Unlike some other benefits from Salary Sacrifice – e.g. childcare vouchers and cycling schemes – cars have not been exempted from this process. We think they should have been originally, and that they still should be once the Government arrives at its new policy. It makes no sense to clamp down on employees who get their vehicles this way.
Why? For starters, there are the financial dimensions. Whilst it’s true that Salary Sacrifice schemes reduce the Income Tax liabilities of employees and the Class 1A National Insurance Contributions of employers, cars gained in this manner aren’t tax-exempt. They are treated as company cars, and are taxed accordingly. Her Majesty’s Revenue and Customs still gains from the Benefit-in-Kind payments, among others, that have to be made.
Company Car Tax
Besides, HMRC is gaining more from these payments by the year. Until we hear the outcome of a separate consultation on Company Car Tax, all we know is that practically all vehicles will face higher BIK rates over the next few years. For instance, a car emitting between 76 and 94 gCO2/km pays a 15 per cent rate during the current financial year. This will rise to 22 per cent in 2019-20. 3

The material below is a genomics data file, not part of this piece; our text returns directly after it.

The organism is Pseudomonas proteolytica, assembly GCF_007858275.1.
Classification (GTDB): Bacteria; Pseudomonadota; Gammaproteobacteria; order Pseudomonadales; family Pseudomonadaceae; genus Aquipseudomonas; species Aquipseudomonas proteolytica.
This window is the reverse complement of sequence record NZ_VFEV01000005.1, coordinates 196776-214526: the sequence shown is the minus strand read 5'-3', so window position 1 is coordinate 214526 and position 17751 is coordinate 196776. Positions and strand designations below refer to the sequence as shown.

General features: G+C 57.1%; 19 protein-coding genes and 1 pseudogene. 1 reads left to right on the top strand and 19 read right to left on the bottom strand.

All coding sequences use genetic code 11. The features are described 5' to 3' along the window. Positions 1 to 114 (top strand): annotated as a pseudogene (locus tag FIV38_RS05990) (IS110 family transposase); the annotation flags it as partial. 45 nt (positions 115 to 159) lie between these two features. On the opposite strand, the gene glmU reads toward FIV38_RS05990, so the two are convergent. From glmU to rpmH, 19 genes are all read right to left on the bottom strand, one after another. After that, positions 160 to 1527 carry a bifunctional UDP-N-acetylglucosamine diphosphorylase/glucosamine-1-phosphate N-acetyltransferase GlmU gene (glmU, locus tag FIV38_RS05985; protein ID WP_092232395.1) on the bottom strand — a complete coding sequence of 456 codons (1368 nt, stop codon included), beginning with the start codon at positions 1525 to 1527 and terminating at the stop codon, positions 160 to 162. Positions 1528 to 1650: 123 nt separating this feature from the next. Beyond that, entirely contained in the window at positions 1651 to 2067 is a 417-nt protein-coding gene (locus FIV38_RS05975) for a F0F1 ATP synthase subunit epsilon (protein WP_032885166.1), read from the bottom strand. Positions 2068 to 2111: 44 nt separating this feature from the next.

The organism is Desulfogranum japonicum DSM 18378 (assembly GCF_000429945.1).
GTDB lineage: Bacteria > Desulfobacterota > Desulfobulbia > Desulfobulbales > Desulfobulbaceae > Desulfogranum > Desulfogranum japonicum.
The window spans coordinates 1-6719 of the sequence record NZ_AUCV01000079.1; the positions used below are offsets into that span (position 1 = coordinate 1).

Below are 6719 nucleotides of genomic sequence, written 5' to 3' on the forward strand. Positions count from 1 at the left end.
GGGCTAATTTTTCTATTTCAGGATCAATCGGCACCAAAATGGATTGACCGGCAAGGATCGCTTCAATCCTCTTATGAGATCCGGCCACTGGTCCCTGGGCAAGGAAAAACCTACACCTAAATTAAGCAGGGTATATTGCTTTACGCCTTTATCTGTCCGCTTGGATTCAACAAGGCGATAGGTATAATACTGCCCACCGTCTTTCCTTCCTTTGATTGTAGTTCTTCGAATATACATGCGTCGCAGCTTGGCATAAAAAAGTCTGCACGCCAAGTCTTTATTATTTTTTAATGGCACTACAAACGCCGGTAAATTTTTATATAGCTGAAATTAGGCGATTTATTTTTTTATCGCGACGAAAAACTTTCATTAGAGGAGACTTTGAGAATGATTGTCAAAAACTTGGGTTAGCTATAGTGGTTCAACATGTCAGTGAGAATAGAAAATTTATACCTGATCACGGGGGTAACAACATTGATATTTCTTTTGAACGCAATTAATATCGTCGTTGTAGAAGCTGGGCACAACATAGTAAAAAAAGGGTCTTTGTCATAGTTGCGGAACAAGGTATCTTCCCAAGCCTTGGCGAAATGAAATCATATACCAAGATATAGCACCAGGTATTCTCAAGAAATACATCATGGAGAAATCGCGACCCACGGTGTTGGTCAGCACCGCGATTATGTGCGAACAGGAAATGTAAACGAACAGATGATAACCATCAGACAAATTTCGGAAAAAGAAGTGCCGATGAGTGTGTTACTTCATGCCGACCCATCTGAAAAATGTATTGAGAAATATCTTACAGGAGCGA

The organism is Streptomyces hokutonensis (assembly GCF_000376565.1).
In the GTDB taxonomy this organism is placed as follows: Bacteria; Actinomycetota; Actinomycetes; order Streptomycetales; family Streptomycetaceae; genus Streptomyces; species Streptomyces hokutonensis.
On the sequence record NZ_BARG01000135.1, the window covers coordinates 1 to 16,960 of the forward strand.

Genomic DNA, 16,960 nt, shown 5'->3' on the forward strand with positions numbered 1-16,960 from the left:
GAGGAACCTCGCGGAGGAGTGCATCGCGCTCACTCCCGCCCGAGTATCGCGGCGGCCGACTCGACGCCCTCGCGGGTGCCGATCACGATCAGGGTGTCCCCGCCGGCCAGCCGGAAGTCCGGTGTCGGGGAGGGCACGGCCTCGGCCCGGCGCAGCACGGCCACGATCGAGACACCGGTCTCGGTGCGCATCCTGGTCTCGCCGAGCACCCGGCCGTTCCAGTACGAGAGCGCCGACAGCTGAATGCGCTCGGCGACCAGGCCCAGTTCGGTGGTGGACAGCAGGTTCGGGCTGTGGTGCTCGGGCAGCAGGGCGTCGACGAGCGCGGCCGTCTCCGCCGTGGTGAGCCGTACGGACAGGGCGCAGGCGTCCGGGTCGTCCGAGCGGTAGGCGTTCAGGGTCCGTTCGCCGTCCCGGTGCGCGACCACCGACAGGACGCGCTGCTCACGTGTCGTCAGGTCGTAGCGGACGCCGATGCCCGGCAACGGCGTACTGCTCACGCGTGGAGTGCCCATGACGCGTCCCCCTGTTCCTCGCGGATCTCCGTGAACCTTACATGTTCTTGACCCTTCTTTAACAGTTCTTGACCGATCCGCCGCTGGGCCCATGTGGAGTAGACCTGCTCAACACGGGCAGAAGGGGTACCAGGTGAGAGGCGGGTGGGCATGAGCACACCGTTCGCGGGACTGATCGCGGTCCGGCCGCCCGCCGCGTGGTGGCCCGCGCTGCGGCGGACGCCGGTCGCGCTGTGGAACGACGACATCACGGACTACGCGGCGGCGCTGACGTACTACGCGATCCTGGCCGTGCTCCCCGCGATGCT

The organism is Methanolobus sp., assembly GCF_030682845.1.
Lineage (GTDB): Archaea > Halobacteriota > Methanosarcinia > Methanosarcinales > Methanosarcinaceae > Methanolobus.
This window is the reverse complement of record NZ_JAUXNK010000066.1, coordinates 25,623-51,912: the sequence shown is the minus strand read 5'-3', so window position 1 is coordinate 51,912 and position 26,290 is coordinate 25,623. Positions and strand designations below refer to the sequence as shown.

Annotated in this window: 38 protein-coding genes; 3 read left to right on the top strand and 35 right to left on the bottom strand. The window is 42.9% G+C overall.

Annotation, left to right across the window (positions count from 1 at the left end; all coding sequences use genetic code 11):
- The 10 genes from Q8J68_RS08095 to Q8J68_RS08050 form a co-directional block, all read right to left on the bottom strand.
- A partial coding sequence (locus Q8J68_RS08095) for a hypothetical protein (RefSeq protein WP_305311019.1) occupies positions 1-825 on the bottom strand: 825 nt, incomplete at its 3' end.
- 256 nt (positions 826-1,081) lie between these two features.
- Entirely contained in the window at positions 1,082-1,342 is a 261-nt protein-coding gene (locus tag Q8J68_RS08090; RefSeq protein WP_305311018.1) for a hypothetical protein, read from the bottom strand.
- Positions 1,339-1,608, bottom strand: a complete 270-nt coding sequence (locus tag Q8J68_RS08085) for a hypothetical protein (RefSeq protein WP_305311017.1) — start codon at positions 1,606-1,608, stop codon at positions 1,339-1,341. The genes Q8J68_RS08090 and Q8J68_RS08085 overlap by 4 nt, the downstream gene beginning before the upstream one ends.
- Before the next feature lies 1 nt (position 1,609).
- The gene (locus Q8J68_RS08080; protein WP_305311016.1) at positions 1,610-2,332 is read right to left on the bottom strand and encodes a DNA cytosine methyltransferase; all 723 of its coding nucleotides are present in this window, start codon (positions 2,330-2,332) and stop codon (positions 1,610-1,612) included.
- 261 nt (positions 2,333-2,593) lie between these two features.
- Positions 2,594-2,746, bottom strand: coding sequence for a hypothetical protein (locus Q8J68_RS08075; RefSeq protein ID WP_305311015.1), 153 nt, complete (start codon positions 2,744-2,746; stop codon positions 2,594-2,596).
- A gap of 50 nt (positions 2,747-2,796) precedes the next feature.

But it’s not just to do with money. According to a recent report 4 by the British Vehicle Rental and Leasing Association, Salary Sacrifice cars are some of the newest – and therefore some of the greenest – on the roads. The average one is just 1.3 years old and emits 103 gCO2/km. As our chart shows 5, this compares very favourably to other forms of motor:
The companies and public sector organisations and their workers who benefit from Car Salary Sacrifice schemes are already transferring their fair share – or more – to the nation’s coffers. And, what’s more, they’re helping out the environment as they do so. So why should the Government mess with a good thing? We are clear on the answer: they shouldn’t.